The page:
(Bloomberg) -- Opposition leader Juan Guaido saw his power base crumble Sunday when Venezuelan government and rebel opposition lawmakers ousted him as president of the National Assembly, in what’s been characterized as a parliamentary coup.
As security forces blocked Guaido and other opposition lawmakers entering the building, Luis Parra, a deputy ensnared in a corruption scandal, declared himself the new leader of the chamber by megaphone amid chaotic scenes. Refusing to relinquish control of the legislature, Guaido later called an off-site session of congress -- in the building that houses the newspaper El Nacional -- where his bid for a second term as head of the assembly was met with majority approval, creating what would appear to be, at least for now, dueling legislative bodies.
Still, the day’s chaotic events represent a setback for Guaido and his year-long attempt to oust President Nicolas Maduro with the support of the U.S. and many other Latin American and European nations. Guaido’s popularity has declined recently after a wave of protests and an attempted uprising all failed to topple Maduro’s authoritarian regime, leaving no end in sight to the hyperinflation and economic collapse that have sparked a humanitarian crisis in th country.
While Parra officially opposes Maduro, government lawmakers were among the few allowed into the chamber today to vote him in as Assembly President. Guaido, meanwhile, was trying to scale a fence into the Assembly grounds and being pushed back by shielded national guards.
“This is a farce,” said opposition lawmaker Stalin Gonzalez, “Where is the vote, the list of attendees, or the quorum necessary for a vote like this?”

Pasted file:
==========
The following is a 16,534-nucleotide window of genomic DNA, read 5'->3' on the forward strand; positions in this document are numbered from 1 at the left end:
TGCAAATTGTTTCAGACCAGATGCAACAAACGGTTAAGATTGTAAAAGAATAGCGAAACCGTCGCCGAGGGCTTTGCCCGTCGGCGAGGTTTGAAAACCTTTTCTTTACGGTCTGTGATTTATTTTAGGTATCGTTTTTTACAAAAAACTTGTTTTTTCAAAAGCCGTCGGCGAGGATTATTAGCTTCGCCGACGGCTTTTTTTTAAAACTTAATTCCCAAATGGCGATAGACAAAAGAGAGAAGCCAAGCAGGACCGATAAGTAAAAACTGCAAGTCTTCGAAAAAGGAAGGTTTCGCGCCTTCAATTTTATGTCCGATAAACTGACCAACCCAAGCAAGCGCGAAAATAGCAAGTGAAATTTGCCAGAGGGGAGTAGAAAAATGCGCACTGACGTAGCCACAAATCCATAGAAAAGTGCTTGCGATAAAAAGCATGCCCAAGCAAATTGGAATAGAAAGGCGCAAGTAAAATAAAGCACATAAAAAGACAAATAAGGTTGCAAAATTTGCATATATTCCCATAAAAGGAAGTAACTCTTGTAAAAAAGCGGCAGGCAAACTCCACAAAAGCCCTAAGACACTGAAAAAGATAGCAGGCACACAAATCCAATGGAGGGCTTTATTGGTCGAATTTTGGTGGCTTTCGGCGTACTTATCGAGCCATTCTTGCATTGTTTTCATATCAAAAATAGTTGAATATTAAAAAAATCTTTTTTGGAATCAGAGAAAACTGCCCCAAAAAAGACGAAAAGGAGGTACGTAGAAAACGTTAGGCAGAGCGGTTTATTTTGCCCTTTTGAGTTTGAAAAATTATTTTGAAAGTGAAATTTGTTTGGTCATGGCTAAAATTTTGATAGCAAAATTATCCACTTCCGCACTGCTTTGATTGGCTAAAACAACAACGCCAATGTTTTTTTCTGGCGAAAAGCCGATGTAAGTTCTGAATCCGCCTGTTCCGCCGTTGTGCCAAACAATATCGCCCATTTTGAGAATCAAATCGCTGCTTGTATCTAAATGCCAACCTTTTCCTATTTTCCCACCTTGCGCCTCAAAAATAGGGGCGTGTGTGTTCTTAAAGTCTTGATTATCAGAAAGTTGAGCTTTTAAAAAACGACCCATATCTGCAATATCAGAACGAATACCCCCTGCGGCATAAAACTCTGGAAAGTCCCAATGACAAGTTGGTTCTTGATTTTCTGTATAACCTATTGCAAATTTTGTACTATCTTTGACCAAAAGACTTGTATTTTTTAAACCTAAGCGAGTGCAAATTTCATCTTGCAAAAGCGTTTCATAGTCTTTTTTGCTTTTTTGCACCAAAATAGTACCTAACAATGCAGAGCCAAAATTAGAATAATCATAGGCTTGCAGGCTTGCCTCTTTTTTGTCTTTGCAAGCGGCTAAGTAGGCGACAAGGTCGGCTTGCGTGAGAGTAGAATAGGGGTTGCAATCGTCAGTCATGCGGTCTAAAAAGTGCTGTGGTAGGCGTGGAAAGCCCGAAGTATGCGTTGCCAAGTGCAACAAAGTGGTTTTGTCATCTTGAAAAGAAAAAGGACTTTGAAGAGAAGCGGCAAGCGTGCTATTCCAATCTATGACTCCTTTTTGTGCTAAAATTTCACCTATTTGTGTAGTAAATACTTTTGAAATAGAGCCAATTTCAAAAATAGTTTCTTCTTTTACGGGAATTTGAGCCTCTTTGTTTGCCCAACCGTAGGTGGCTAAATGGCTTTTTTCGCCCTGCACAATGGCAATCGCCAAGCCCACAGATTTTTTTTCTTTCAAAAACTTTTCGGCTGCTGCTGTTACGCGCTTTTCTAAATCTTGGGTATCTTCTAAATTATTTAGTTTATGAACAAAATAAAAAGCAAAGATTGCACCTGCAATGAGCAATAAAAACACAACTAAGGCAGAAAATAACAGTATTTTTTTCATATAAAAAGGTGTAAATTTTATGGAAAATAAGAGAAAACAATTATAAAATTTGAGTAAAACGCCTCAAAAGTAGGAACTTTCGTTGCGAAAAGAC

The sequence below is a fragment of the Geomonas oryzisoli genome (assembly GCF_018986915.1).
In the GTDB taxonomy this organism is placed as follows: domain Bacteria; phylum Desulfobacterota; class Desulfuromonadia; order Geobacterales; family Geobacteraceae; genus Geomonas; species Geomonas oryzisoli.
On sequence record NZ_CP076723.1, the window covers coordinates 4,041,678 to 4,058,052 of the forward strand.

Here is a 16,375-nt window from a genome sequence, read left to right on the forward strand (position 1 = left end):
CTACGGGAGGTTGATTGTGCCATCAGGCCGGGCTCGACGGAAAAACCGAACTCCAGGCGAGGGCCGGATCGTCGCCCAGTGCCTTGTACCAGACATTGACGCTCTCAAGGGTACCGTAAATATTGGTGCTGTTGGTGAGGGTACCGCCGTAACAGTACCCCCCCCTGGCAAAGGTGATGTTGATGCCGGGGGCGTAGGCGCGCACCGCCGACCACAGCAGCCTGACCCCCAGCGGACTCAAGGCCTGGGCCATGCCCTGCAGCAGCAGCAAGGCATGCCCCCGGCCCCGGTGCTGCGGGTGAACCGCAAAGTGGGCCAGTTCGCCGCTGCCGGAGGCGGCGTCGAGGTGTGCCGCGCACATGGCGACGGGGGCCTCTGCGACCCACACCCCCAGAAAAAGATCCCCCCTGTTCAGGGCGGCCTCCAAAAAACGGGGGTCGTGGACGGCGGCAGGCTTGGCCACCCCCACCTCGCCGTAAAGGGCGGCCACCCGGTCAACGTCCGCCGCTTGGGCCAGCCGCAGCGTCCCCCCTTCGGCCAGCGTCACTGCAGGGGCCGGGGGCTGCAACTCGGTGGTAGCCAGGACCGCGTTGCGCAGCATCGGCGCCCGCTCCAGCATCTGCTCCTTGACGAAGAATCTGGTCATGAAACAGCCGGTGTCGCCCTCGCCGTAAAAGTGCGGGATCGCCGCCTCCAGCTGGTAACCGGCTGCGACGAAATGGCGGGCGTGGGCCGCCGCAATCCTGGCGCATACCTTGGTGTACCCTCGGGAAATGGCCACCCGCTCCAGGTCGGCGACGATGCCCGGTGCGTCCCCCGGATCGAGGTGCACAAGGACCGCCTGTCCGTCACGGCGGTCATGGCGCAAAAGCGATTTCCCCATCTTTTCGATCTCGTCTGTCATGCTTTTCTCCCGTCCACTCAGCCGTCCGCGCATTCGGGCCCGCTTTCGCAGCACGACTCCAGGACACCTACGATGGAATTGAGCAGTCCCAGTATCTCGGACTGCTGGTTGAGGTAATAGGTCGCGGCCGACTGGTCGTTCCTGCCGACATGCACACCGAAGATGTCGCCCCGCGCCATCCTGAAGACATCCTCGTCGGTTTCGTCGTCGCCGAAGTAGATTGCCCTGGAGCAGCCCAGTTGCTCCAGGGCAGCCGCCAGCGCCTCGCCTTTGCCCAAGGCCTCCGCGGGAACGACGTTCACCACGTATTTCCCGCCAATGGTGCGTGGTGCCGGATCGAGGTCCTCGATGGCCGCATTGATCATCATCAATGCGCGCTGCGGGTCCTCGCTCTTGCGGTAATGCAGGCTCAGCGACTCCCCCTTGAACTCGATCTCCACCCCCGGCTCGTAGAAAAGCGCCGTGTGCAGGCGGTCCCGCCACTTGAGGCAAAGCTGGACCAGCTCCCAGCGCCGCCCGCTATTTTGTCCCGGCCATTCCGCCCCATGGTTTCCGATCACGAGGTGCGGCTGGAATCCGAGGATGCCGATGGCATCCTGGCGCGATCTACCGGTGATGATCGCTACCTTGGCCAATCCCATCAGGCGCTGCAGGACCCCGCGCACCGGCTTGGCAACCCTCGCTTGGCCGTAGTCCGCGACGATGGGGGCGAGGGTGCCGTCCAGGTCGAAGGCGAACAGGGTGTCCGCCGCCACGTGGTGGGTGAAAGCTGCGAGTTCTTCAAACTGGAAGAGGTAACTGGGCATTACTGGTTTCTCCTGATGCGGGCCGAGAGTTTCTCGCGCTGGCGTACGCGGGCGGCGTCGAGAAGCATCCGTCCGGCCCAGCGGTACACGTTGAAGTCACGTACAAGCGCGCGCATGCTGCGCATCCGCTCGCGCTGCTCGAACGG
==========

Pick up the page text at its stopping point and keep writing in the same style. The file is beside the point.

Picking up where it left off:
Michael Kozak, the acting Assistant Secretary for the U.S. Department of State’s Bureau of Western Hemisphere Affairs said today’s vote didn’t meet minimum constitutional standards.
“Guaido will continue to have international support; however, his position has been further weakened,” said Dimitris Pantoulas, a political analyst in Caracas. “Spaces for democracy have been reduced, I believe there is none left.”
Today’s events are “the equivalent of a coup against the only legitimately elected institution” in Venezuela, said Luis Vicente Leon, head of the polling company Datanalisis. “For an opposition that was already very weak, this is not good news.”
Taking office less than a year after a presidential election widely viewed as fraudulent, Guaido, 36, had invoked a provision in the constitution to justify the creation of an interim government ahead of a new vote. Yet, despite initial street protests in his favor and support from the U.S. and others, Guaido failed to dislodge Maduro. An attempted uprising against the socialist leader ended in failure and Maduro clung to power with the help of the military, as well as financial aid from China and Russia.
Hit by the failure of his strategy to evict Maduro from power, Guaido’s approval rating dropped to a new low reaching 38.9% in November, a 22-point drop from a February peak, according to the latest survey by Caracas pollster Datanalisis.
Last month, the assembly launched an investigation into a report of influence-peddling among nine opposition lawmakers, including Parra.
A committee was established to investigate lawmakers accused of lobbying for a Colombian businessman linked to Alex Saab, a Maduro ally sanctioned by the U.S. and indicted on money-laundering charges in July.
”It is clear now that there is no institution nor possibility to restore or continue a minimum democracy in Venezuela,” Pantoulas said. “The most probable scenario is that we’re going to have a parallel National Assembly.”
(Adds vote held in off-site session of congress to re-elect Guaido in second paragraph.)
--With assistance from Fabiola Zerpa and Nicolle Yapur.
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